A total lunar eclipse, commonly known as a “blood moon,” occurs only during a full moon when the Earth completely blocks the moon from the sun. When the Sun, Earth, and Moon are precisely aligned, light from simultaneous sunrises and sunsets around the Earth is projected onto the Moon, causing a temporary copper-red coat on the Moon’s surface. According to NASA, the more dust and clouds in Earth’s atmosphere during a solar eclipse, the redder the moon will appear.
A total lunar eclipse from the Moon illuminates a bright red aura around the Earth’s dark surface.
“It’s a great reminder of this really special connection between the Earth, the Moon and the Sun,” said Noah Petro, a NASA Lunar Orbiter Project Scientist.
The entire moon will be lit copper red from 5:17 a.m. to 6:42 a.m. Eastern time. But lunar fanatics can wake up at 3:02 a.m. to see the Moon move outside the Earth’s shadow in what is known as a “penumbral” lunar eclipse. This makes the moon slightly darker.A partial eclipse that appears to have gnawed at the surface of the Moon is scheduled to begin at 4:09 a.m.
Anyone on the night side of the Earth can see the eclipse. West Coast viewers will be able to watch the entire lunar eclipse without interruption, as it occurs at midnight. Residents of the East Coast will see the Copper Moon sinking on the horizon due to the early sunrise time. According to Petro, Hawaii is “absolutely the ideal place” to watch the eclipse.
“In effect, locations west of the center of the country are a little more prime,” Petro said. “Like real estate, it’s all about the location.”
The first lunar eclipse of the year bathed the moon in its rusty bronze cloak last May.
Photo: A blood moon lunar eclipse lights up the night sky
Jeff Chester, an astronomer and spokesman for the U.S. Naval Observatory, told The Washington Post that there could be at least two lunar eclipses and up to four lunar eclipses each year. If there are two in a year, both tend to be total lunar eclipses.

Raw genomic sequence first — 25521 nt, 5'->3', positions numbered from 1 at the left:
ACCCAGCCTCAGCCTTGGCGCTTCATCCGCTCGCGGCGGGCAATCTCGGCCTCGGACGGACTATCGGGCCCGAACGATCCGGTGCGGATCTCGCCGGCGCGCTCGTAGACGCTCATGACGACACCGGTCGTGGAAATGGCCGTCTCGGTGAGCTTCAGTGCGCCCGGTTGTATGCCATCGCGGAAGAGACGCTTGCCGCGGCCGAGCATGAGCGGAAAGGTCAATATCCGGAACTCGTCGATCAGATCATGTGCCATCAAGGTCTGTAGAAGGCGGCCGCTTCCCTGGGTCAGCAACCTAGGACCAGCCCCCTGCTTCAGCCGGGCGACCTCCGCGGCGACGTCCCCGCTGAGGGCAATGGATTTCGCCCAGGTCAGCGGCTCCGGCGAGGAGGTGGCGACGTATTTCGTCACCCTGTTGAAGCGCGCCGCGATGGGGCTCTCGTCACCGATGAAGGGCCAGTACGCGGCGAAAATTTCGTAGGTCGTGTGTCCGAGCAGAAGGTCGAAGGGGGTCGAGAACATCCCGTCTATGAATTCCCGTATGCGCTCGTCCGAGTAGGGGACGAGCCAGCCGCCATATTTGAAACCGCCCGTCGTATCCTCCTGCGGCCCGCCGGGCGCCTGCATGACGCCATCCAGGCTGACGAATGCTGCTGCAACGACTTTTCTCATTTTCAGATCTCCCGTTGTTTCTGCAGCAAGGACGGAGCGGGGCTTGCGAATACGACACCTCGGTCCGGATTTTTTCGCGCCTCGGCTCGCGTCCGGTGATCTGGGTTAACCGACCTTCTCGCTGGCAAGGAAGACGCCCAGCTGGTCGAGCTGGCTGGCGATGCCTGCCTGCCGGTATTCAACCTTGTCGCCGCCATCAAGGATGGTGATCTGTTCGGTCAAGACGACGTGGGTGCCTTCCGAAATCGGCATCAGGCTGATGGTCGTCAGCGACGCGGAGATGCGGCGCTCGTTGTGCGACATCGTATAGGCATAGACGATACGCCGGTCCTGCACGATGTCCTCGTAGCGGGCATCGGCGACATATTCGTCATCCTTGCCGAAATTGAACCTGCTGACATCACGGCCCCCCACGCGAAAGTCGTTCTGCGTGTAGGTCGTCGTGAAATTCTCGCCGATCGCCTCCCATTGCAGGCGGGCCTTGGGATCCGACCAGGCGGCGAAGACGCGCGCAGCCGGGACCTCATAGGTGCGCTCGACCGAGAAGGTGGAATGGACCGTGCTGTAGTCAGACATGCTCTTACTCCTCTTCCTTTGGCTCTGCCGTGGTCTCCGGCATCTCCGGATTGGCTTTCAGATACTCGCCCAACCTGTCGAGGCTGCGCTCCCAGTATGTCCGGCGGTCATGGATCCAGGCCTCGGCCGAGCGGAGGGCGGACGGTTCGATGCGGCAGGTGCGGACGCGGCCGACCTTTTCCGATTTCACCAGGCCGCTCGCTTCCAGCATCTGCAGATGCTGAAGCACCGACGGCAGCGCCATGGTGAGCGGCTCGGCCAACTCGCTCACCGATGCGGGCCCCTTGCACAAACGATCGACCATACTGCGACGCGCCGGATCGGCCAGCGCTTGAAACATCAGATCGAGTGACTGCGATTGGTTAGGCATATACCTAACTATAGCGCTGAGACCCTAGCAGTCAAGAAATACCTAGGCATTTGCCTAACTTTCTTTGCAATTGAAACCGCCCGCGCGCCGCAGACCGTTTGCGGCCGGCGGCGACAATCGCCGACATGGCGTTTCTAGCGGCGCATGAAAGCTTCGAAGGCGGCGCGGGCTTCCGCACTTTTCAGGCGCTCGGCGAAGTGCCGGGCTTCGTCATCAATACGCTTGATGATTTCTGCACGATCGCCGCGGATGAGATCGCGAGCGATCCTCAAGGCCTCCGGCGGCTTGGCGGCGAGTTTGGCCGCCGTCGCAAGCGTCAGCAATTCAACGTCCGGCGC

“In a year where there are two lunar eclipses twice a year, someone somewhere on Earth will see a total lunar eclipse,” Chester said.
According to NASA, unlike the eclipse’s blinding effect, you don’t need special equipment to see the reddish tint, but it’s best viewed in a dark environment away from bright light. Become.
Astronomers can determine total lunar eclipses many years in advance because they know the moon’s orbital patterns.
“It’s all about knowing the moon’s orbit so accurately that you can predict the eclipses of the sun and the moon to the minute,” Petro told the Post.
Scientists can predict exactly when the various phases of the eclipse will occur, but there is one thing they cannot predict. that’s the color. The hue of a total lunar eclipse varies from coppery gold to deep red with each eclipse.
“We don’t know exactly from eclipse to eclipse. [what color] We are reaching for the whole time. And it adds an element of fun to it,” Chester said.
This is the last time residents across the United States will be able to see the fully tinted Moon until May 14, 2025.
A penumbral lunar eclipse is scheduled for May 5 and 6 next year, and a partial lunar eclipse is scheduled for October 28 next year, but neither lunar eclipse will appear red.
“Every solar eclipse is special because it gives us a wonderful opportunity to go out and see our closest neighbor in the universe, the Moon,” Petro said.
In two years, a total solar eclipse will move from Texas to Maine